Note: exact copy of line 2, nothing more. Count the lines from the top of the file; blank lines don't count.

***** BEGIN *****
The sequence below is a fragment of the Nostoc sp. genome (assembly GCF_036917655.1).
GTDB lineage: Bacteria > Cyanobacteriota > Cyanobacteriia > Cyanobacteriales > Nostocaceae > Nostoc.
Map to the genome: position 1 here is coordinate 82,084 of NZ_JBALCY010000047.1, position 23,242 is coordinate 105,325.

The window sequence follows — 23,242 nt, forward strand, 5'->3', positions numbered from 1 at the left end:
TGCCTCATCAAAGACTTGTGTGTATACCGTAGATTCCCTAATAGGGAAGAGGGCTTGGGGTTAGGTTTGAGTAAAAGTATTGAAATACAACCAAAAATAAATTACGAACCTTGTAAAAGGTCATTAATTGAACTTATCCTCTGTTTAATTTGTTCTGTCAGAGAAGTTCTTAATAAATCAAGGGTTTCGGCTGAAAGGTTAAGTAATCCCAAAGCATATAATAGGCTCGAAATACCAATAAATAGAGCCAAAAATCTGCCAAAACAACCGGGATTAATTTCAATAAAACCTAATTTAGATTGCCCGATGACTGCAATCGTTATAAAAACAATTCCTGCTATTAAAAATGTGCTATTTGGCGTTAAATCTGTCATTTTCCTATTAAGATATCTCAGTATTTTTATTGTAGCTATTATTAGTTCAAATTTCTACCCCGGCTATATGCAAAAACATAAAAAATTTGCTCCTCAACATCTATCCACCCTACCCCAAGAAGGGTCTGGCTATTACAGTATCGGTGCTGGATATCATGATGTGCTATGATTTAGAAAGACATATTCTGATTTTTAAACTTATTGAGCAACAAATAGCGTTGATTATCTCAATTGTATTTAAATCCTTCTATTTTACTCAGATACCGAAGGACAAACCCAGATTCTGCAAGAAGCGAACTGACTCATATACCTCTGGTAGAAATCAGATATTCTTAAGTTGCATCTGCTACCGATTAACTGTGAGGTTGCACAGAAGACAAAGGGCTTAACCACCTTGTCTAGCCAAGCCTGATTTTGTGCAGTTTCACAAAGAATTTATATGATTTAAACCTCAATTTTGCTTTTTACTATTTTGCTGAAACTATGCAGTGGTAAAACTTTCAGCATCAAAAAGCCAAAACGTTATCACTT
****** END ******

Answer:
GTDB lineage: Bacteria > Cyanobacteriota > Cyanobacteriia > Cyanobacteriales > Nostocaceae > Nostoc.